Will the coronavirus crisis help or hurt the new streaming service?
As the coronavirus outbreak spread last month, producers Jonah Bekhor and Jonas Bell Pasht worried their Quibi show, “The Nod with Brittany & Eric,” was doomed. The duo had taken over a loft in Manhattan’s Flatiron District to film the black culture show, hosted by podcasters Brittany Luse and Eric Eddings, with episodes planned to air daily on the new streaming service.
“We weren’t even sure how we could continue to do the show,” Bell Pasht said.
To save it, Bell Pasht and Bekhor fashioned sets with multiple cameras in each host’s Brooklyn apartment so they could film in isolation. Within a week, they shot a test run to see if it could be ready for Quibi’s debut next week. “It took five days of 14-hour FaceTime sessions,” Bekhor said. “The rhythm of how we communicated was unlike anything we’d ever done before.”
The rush to salvage “The Nod” is just one example of how the coronavirus crisis brought a new layer of uncertainty for Quibi, the subscription streaming service led by DreamWorks Animation co-founder Jeffrey Katzenberg and former Ebay Chief Executive Meg Whitman.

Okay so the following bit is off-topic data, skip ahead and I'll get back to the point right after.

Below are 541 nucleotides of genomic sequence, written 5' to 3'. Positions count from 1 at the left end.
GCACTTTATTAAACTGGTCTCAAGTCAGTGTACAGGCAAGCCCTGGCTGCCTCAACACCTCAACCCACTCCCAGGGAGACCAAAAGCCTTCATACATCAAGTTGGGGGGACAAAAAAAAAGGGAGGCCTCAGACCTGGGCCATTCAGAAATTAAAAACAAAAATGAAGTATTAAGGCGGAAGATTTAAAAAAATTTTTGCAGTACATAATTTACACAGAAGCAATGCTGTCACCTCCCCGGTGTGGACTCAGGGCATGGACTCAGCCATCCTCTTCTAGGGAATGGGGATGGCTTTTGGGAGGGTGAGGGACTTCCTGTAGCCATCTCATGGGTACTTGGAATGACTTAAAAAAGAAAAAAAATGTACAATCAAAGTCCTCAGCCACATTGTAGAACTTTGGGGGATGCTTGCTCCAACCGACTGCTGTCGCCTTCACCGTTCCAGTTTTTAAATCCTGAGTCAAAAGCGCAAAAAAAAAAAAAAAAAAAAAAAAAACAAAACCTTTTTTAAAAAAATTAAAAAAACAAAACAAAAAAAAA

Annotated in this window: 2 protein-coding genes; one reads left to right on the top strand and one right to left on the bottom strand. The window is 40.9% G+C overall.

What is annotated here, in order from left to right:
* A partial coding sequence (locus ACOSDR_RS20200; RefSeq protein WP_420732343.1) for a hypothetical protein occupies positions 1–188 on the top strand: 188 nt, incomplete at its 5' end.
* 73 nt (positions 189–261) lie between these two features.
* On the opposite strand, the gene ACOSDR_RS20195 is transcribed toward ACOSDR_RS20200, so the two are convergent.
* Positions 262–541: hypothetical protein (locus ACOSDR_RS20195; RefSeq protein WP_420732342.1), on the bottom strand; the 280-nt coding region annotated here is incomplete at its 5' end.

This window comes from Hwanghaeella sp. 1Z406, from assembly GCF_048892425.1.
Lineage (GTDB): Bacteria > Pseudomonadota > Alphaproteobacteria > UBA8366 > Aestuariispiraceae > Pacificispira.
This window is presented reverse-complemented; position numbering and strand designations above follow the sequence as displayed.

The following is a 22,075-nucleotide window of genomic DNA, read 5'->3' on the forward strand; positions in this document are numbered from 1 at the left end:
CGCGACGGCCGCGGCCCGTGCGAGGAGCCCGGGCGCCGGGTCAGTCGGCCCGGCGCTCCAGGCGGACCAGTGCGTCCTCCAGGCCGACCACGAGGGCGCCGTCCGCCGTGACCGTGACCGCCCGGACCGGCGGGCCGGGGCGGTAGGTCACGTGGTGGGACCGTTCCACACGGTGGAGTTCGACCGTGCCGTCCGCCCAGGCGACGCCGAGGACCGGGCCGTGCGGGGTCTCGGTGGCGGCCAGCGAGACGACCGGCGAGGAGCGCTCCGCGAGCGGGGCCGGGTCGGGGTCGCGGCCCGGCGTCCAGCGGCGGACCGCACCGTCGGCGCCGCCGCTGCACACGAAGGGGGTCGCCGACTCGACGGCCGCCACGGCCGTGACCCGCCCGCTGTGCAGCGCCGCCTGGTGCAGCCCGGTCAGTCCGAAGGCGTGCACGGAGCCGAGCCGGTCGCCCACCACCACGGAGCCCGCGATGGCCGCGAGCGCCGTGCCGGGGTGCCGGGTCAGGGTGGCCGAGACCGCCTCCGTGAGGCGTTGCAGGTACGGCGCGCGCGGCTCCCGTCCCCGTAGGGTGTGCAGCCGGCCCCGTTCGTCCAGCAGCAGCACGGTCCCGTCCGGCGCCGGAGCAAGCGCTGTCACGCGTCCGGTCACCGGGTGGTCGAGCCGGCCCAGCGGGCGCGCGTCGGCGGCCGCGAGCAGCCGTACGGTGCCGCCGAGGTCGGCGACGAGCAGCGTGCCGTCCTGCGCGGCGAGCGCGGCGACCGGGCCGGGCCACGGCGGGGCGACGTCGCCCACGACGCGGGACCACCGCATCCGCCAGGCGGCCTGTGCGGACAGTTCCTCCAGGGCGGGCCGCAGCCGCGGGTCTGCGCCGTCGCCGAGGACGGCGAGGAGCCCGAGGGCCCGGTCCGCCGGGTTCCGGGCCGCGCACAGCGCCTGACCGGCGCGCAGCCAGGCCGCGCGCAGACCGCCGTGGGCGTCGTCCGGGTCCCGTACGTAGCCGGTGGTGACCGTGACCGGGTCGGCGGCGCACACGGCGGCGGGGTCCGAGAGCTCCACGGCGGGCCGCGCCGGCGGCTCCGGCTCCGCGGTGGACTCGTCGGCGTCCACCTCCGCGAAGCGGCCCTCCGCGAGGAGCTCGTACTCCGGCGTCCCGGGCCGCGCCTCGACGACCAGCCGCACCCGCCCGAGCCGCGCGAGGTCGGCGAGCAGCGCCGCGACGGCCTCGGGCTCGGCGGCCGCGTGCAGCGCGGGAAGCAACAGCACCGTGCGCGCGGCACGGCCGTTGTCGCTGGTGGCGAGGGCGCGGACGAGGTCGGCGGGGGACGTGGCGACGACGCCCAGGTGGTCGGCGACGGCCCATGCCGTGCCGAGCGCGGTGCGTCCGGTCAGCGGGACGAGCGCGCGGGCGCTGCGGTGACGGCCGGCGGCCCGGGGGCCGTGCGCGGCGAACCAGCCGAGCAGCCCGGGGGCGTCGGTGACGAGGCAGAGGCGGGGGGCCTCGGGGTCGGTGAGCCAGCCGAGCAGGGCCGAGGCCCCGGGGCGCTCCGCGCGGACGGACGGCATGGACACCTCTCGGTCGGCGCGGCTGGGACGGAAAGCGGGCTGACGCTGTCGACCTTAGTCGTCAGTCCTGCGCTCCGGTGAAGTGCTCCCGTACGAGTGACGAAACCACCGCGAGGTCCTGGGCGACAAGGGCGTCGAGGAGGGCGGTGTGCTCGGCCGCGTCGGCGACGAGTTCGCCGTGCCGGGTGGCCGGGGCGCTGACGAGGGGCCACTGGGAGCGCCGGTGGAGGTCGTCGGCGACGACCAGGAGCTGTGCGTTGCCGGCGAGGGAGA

For these two towering figures in the worlds of Silicon Valley and Hollywood, Quibi represents a bold — some would say risky — bet that consumers will be willing to pay for high-end short-form video designed for mobile phones. Since 2018, they’ve wrangled $1.75 billion from venture capital firms and entertainment and tech giants, including Walt Disney Co. and Alibaba Group, to fund their Hollywood-based business, which has grown to 265 employees, mostly under 40.
Quibi (short for “quick bites”) launches Monday with 50 shows and movies mainly targeting young adults, ages 25 to 35. It charges $7.99 a month (C$9.99), or $4.99 a month with ads (C$6.99), after a 90-day free trial. Each episode lasts 10 minutes or less, and some of them have production costs rivaling prestigious TV dramas.
(In Canada, Bell Media is a partner in Quibi, adding a lot of domestic content.)
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